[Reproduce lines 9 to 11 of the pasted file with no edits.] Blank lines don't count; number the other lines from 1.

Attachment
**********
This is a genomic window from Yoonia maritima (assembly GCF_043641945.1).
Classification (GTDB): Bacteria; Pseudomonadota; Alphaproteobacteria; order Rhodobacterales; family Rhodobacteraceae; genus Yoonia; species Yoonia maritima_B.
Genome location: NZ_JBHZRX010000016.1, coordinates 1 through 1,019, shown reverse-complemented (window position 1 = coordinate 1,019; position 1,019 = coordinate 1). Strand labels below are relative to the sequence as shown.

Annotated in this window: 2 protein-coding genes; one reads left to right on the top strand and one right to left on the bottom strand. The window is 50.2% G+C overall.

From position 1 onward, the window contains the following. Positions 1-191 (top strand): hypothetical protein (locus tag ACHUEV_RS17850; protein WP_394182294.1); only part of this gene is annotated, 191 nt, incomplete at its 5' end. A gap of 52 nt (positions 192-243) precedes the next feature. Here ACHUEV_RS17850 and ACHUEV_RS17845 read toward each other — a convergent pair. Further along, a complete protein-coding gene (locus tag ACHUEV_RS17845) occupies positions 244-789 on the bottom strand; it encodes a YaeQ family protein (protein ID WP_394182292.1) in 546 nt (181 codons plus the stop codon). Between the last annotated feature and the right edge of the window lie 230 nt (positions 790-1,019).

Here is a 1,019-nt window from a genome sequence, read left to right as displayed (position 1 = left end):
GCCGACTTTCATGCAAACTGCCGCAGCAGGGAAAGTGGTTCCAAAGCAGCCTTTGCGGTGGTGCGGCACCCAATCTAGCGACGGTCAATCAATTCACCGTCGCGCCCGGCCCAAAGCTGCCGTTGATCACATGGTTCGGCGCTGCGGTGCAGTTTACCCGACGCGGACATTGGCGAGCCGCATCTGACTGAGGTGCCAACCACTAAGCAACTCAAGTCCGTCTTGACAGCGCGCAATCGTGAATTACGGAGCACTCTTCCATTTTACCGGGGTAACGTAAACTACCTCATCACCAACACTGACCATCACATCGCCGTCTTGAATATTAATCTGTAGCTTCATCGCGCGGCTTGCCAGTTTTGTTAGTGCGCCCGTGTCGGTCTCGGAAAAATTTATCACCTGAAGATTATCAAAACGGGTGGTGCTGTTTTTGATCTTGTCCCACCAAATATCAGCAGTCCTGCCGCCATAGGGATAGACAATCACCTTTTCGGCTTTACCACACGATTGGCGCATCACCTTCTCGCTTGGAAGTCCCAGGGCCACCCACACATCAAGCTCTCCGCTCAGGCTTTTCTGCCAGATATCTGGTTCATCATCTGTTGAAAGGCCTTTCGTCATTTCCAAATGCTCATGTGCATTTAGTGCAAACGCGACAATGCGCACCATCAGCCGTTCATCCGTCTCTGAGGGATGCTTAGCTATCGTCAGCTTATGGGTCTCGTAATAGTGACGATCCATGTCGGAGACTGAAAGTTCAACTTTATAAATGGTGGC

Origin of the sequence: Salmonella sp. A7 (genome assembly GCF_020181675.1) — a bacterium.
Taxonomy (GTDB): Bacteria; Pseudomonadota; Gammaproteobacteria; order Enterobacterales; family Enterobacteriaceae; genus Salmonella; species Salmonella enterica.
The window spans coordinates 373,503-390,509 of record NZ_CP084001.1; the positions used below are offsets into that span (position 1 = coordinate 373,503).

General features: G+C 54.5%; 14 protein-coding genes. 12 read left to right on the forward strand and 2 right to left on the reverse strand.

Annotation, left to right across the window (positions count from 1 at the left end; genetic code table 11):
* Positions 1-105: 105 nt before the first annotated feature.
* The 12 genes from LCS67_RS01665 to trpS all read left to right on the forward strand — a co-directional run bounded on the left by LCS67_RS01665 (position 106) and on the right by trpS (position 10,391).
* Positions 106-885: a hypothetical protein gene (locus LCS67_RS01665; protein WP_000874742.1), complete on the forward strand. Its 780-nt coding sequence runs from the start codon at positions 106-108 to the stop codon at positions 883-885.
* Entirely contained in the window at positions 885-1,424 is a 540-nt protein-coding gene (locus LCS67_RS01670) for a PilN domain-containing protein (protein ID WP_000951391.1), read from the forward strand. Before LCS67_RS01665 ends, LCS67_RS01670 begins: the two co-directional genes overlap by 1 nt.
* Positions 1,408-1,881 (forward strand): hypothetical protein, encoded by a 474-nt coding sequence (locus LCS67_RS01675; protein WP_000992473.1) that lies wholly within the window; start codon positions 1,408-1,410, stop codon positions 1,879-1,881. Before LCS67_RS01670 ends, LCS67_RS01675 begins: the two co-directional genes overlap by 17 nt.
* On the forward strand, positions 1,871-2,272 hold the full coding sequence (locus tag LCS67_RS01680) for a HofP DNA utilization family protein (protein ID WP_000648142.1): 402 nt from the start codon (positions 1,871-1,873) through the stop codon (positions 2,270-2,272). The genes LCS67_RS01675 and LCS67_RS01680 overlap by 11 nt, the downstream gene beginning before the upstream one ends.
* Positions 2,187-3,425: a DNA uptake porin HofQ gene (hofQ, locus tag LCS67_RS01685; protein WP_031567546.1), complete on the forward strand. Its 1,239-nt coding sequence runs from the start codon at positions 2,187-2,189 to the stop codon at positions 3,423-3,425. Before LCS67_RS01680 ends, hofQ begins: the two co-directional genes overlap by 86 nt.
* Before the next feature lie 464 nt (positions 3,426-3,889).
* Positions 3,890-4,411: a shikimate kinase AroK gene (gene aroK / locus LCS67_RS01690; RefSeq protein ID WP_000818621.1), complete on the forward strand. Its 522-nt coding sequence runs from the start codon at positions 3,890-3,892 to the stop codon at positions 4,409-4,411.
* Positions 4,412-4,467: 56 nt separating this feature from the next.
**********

Taxonomy (GTDB): Bacteria; Pseudomonadota; Gammaproteobacteria; order Enterobacterales; family Enterobacteriaceae; genus Salmonella; species Salmonella enterica.
The window spans coordinates 373,503-390,509 of record NZ_CP084001.1; the positions used below are offsets into that span (position 1 = coordinate 373,503).

General features: G+C 54.5%; 14 protein-coding genes. 12 read left to right on the forward strand and 2 right to left on the reverse strand.